Mice carrying variants of the PPP2R5D mutation found in Jordan’s syndrome children have been bred so the research teams can directly examine the brain and test new treatments. In addition, blood and skin samples of children with Jordan’s syndrome have been manipulated in the laboratory to become pluripotent stem cells, which propagate indefinitely and can be induced to become neurons, or brain cells. Using this brain-in-a-dish model, researchers can assess and test corrections to the genetic mistake and downstream effects in Jordan’s syndrome right in the laboratory.

“In the short term, the plan is to see if any existing drugs already approved by the U.S. Food and Drug Administration may be able to treat the effects of the mutant gene in the laboratory dish, which would be fabulous,” Nolta said. “In the long term, we are using gene editing techniques to find a way to reprogram the cells to ultimately improve the condition and quality of life.”

Kyle Fink, an assistant professor of neurology housed at UC Davis’ Institute for Regenerative Cures, is leading efforts to apply the knowledge and techniques that turn genes on and off, including CRISPR-Cas9 and zinc fingers which can bind to DNA in a very specific manner to regulate gene expression. While the process is fairly quick and easy in a laboratory dish, developing novel delivery systems to get the therapeutics to the brain is more challenging.

“Once we find a treatment that works in patients’ cell samples grown in the lab, we need to get it to the brain, to the right cells and at the appropriate dose,” Fink said. “My lab will be working on how do we reverse the gene’s effects and treat the kids who are suffering.”

With neurodevelopmental disorders, there are critical windows when neurons in the brain grow and develop resulting in normal behaviors and function. But more and more mouse studies are showing that brain cells are not necessarily dying, they are just not functioning right.

“Research has shown that it may be possible to turn a disorder on and off,” Fink said. “Our goal is to find out how we can fix the genetic mistake in Jordan’s syndrome and help kids lead a more normal life.”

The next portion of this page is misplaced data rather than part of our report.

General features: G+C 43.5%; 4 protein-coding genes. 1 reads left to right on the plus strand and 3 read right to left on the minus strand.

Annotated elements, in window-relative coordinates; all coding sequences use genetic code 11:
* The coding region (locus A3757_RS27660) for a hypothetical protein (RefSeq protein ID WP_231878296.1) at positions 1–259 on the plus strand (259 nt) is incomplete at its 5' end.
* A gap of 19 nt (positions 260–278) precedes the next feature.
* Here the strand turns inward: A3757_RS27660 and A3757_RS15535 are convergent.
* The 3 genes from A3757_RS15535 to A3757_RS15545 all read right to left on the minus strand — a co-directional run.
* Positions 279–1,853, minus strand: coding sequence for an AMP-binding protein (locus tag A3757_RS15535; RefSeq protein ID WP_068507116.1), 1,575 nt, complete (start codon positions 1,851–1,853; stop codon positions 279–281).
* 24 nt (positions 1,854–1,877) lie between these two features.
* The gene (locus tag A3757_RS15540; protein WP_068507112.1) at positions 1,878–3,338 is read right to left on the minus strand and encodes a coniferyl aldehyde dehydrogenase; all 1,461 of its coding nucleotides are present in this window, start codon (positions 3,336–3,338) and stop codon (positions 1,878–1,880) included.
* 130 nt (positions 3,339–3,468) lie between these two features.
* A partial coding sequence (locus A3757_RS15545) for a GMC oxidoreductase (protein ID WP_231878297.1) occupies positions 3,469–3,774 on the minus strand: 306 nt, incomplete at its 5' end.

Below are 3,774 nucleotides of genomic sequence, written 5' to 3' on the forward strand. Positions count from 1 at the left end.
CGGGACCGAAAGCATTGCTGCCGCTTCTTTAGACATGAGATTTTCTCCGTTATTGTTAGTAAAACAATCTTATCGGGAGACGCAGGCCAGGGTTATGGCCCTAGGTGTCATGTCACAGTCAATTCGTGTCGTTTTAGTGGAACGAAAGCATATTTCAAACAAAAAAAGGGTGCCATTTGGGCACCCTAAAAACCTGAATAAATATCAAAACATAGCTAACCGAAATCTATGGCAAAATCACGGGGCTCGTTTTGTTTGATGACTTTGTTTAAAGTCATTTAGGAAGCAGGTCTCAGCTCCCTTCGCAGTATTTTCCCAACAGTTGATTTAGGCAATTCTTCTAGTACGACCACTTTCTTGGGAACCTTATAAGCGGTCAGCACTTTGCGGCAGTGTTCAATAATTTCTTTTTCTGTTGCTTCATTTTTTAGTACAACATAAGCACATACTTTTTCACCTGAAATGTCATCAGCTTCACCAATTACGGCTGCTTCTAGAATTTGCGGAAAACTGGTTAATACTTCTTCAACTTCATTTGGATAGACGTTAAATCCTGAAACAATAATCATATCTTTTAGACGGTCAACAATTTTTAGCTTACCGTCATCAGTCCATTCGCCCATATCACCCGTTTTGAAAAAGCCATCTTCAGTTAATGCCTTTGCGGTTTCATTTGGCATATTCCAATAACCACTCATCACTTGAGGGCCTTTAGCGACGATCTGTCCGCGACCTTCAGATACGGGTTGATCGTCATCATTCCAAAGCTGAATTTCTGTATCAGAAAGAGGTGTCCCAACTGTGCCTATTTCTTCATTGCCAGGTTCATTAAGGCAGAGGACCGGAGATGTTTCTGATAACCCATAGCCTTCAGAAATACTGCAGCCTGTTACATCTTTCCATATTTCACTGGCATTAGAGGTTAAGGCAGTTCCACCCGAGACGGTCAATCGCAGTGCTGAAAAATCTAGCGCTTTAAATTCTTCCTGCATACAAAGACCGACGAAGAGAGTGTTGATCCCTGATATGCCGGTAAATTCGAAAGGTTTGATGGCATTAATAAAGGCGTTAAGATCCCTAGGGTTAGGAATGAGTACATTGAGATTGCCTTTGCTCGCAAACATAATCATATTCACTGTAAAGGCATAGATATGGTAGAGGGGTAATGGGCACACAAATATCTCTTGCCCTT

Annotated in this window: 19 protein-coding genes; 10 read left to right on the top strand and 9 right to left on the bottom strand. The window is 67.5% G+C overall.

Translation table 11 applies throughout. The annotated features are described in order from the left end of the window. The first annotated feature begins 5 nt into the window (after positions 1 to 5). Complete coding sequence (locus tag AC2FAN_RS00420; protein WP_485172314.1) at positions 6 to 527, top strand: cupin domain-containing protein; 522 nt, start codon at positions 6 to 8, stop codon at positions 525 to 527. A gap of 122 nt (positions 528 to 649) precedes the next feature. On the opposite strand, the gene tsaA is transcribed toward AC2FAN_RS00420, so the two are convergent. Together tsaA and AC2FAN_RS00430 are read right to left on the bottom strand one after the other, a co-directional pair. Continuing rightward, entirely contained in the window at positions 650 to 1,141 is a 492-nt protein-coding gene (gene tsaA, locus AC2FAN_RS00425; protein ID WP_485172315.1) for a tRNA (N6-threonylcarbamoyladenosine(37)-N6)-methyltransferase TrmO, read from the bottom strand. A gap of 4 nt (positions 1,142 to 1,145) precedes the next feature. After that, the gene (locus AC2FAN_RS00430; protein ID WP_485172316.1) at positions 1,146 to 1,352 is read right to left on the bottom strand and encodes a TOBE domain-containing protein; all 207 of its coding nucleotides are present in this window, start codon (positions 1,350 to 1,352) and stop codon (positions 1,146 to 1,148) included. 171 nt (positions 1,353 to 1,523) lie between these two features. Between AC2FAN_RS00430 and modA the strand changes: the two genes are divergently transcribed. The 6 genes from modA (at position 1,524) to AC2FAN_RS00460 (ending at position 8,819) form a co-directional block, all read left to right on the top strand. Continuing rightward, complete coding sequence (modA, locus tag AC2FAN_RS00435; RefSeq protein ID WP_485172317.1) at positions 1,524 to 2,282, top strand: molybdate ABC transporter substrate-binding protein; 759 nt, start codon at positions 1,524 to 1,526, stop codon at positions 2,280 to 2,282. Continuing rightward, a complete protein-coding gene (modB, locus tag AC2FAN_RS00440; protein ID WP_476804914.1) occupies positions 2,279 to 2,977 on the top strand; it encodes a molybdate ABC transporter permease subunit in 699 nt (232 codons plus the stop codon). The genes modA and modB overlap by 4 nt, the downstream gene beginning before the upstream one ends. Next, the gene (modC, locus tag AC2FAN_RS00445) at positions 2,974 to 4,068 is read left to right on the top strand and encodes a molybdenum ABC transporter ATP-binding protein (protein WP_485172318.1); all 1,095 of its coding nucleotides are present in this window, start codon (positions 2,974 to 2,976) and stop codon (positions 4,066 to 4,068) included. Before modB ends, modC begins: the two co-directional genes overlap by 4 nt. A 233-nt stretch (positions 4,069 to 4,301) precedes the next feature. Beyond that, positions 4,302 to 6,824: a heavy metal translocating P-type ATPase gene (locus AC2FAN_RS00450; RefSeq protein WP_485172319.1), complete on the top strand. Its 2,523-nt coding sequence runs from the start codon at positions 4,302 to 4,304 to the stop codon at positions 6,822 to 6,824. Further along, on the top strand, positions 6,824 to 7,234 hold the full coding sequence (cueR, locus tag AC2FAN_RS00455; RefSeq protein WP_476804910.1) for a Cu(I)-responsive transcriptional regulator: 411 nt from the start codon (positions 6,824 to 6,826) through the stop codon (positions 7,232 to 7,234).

Bench-to-bedside with heart

Jordan Syndrome fellows

The cutting-edge work wouldn’t be possible without the commitment of the families and the strong teams of specialists that Joe Lang assembled who collaborate on Jordan’s syndrome and share unique perspectives as the research advances.

The specialists include human geneticists, neurologists, psychologists, biochemists, protein modelers, model organism researchers and cancer biologists from Columbia University, Seattle Children’s Hospital, GeneDx, KU Leuven, University of South Alabama, University of Iowa, University of Wisconsin at Madison, Vanderbilt and the University of Rochester. High school and doctoral students at UC Davis also contribute to the research, supported with funds from the Jordan’s Guardian Angels Foundation.

“As researchers, we can follow our hearts,” Nolta said. “We met Joe and started learning about this disorder and were very touched by it and the children. It’s also such an interesting gene. It is a key mediator of many functions, playing a role in ovarian cancer, the tangles in Alzheimer’s disease and autism.”

The researchers believe that learning how to modify the gene in Jordan’s syndrome will have implications for these disorders, which affect many people worldwide.

“From a dad’s point-of-view, if Jordan improves 50 percent, it’s amazing, and the potential for other children who are younger is tremendous,” Joe Lang said.

More information about Jordan’s syndrome is available the Jordan’s Guardian Angels foundation.